diner, restaurant resembling the railroad dining car. In the mid-19th cent., the first dining cars that appeared on trains were nothing more than an empty car with a fastened-down table. George M. Pullman, who had begun producing sleeping cars in 1858, soon began designing a dining car. By 1868, Pullman had designed the luxuriously and meticulously appointed "club car." Roadside diners, however, evolved from horse-drawn lunch wagons, whose origins date to the 1870s. Such wagons became more elaborate in the late 19th cent., and many became roadside fixtures on empty lots. Although some railroad dining cars were sold and turned into roadside restaurants, most roadside diners were factory-built restaurants that were assembled on their permanent site. Instead of the tables and white tablecloths of the early dining cars, they commonly had booths along one wall and a long counter down the other. In the 1920s and 30s, the diners that served America's growing highway system became a symbol of automobile travel. Diners from that era were sometimes art deco in design, sleek and streamlined.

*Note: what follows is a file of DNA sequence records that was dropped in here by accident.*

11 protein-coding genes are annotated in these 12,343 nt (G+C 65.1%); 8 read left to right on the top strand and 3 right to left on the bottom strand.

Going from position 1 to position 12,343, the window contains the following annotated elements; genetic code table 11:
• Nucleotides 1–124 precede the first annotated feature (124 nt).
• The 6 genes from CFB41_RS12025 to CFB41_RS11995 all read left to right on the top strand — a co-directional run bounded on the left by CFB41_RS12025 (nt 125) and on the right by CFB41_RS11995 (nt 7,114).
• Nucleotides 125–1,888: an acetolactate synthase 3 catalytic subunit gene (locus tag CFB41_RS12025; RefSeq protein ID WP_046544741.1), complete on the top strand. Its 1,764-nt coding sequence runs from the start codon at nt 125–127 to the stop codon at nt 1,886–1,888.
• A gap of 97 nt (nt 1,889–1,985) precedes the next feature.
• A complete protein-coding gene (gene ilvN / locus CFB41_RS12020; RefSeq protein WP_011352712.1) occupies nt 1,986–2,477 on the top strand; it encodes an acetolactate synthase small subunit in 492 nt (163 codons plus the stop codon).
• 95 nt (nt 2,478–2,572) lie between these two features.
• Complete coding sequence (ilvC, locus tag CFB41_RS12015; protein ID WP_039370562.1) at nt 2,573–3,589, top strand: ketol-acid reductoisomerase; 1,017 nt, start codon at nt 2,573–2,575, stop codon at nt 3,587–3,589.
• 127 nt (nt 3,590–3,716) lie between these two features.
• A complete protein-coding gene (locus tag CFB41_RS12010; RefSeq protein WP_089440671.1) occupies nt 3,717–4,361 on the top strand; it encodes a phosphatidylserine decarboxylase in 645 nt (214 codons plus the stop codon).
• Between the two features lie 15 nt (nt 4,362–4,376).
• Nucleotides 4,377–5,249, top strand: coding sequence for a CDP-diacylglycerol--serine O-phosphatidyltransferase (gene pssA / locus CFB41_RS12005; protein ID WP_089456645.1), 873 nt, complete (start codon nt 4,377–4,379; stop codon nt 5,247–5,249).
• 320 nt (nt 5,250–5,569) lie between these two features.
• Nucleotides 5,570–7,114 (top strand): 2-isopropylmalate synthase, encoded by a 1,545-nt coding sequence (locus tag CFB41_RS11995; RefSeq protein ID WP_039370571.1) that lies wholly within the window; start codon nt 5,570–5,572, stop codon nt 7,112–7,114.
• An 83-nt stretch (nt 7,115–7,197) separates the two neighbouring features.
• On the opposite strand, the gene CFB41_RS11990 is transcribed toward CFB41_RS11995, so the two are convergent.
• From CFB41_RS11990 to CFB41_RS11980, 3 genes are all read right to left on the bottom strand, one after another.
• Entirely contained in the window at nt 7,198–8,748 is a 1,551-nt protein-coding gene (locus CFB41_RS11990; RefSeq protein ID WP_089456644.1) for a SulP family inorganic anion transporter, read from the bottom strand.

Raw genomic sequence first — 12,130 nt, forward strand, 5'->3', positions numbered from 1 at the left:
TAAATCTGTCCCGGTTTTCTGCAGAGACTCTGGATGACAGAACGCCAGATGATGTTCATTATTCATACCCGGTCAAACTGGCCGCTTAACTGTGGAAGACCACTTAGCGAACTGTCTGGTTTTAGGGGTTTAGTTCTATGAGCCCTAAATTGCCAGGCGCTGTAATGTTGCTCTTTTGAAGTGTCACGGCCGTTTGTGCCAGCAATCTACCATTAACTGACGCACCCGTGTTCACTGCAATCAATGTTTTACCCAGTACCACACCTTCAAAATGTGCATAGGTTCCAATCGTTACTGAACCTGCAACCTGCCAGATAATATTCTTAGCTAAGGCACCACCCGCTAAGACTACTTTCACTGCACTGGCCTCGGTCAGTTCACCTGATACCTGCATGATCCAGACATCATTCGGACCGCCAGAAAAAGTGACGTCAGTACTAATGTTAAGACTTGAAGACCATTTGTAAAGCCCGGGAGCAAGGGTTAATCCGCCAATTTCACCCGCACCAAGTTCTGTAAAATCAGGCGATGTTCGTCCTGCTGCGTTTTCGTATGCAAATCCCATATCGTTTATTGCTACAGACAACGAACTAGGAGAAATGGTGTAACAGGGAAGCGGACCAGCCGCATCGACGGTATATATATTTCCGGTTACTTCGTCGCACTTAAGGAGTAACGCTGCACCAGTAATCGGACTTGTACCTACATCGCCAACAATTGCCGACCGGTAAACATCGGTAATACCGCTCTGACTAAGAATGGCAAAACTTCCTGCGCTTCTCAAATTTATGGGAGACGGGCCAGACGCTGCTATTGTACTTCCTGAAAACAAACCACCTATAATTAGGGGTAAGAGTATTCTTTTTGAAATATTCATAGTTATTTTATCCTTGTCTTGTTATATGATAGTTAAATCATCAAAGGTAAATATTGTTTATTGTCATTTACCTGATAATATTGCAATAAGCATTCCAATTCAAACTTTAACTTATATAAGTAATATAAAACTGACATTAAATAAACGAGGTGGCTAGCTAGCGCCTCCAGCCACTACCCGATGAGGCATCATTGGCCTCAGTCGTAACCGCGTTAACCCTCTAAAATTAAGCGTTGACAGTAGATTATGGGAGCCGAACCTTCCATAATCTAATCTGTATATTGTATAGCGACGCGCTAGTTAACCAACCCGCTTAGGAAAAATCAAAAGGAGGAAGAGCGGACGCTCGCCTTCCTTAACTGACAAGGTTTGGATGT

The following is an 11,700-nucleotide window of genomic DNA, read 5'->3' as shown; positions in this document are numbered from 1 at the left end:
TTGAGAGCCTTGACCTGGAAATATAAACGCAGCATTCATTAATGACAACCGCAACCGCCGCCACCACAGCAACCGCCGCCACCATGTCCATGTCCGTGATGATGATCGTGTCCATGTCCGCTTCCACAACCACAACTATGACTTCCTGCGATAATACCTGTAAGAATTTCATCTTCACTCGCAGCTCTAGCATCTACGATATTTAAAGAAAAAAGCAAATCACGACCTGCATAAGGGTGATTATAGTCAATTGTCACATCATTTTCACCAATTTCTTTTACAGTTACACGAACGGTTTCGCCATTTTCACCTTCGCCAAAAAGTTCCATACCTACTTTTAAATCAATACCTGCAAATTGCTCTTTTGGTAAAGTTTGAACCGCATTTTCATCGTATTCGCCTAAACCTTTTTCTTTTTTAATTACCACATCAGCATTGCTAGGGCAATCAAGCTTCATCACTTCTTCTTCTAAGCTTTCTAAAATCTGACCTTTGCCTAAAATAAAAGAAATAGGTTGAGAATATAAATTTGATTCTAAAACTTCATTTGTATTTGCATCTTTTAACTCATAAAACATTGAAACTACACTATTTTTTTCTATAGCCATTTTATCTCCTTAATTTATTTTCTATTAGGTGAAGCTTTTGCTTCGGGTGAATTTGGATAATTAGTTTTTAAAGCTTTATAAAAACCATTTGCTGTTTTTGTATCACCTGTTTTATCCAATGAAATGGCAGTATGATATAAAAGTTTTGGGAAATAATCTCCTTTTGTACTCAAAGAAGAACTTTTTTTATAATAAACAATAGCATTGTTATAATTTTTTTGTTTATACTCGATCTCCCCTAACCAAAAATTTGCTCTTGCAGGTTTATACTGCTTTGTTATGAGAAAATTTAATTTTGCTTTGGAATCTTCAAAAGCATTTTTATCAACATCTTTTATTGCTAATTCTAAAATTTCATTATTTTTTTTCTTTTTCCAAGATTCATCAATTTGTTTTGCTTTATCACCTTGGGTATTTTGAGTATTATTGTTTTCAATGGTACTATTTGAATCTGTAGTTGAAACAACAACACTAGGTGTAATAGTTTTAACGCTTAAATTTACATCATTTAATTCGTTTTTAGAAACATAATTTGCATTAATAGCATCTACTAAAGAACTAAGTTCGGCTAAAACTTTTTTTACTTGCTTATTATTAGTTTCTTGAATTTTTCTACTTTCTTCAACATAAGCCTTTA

See study by R. J. S. Gutman (1993).
The Columbia Electronic Encyclopedia, 6th ed. Copyright © 2012, Columbia University Press. All rights reserved.
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